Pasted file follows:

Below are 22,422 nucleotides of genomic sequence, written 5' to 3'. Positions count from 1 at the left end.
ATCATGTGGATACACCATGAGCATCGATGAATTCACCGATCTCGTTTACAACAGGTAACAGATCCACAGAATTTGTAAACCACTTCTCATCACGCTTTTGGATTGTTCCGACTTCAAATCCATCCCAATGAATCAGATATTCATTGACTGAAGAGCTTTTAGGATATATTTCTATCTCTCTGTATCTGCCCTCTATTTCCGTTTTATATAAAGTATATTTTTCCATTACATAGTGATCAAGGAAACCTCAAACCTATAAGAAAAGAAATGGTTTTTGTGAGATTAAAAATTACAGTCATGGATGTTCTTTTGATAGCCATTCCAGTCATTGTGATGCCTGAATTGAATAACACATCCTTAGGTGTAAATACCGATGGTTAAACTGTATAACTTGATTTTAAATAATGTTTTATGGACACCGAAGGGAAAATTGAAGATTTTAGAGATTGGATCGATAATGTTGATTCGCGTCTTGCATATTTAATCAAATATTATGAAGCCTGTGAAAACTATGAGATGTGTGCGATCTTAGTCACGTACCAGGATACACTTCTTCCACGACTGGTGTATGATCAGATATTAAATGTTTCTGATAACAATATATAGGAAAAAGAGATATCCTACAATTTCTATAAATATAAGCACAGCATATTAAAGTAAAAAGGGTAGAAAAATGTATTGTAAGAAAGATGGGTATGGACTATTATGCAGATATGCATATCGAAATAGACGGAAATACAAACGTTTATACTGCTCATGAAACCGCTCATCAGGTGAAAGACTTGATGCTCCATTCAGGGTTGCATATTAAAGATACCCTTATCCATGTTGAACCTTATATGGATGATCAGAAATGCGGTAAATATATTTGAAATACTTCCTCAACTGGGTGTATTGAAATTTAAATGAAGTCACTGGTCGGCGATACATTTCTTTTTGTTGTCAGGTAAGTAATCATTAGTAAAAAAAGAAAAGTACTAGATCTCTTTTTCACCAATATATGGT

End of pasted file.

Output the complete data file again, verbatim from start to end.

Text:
Below are 22,422 nucleotides of genomic sequence, written 5' to 3'. Positions count from 1 at the left end.
ATCATGTGGATACACCATGAGCATCGATGAATTCACCGATCTCGTTTACAACAGGTAACAGATCCACAGAATTTGTAAACCACTTCTCATCACGCTTTTGGATTGTTCCGACTTCAAATCCATCCCAATGAATCAGATATTCATTGACTGAAGAGCTTTTAGGATATATTTCTATCTCTCTGTATCTGCCCTCTATTTCCGTTTTATATAAAGTATATTTTTCCATTACATAGTGATCAAGGAAACCTCAAACCTATAAGAAAAGAAATGGTTTTTGTGAGATTAAAAATTACAGTCATGGATGTTCTTTTGATAGCCATTCCAGTCATTGTGATGCCTGAATTGAATAACACATCCTTAGGTGTAAATACCGATGGTTAAACTGTATAACTTGATTTTAAATAATGTTTTATGGACACCGAAGGGAAAATTGAAGATTTTAGAGATTGGATCGATAATGTTGATTCGCGTCTTGCATATTTAATCAAATATTATGAAGCCTGTGAAAACTATGAGATGTGTGCGATCTTAGTCACGTACCAGGATACACTTCTTCCACGACTGGTGTATGATCAGATATTAAATGTTTCTGATAACAATATATAGGAAAAAGAGATATCCTACAATTTCTATAAATATAAGCACAGCATATTAAAGTAAAAAGGGTAGAAAAATGTATTGTAAGAAAGATGGGTATGGACTATTATGCAGATATGCATATCGAAATAGACGGAAATACAAACGTTTATACTGCTCATGAAACCGCTCATCAGGTGAAAGACTTGATGCTCCATTCAGGGTTGCATATTAAAGATACCCTTATCCATGTTGAACCTTATATGGATGATCAGAAATGCGGTAAATATATTTGAAATACTTCCTCAACTGGGTGTATTGAAATTTAAATGAAGTCACTGGTCGGCGATACATTTCTTTTTGTTGTCAGGTAAGTAATCATTAGTAAAAAAAGAAAAGTACTAGATCTCTTTTTCACCAATATATGGT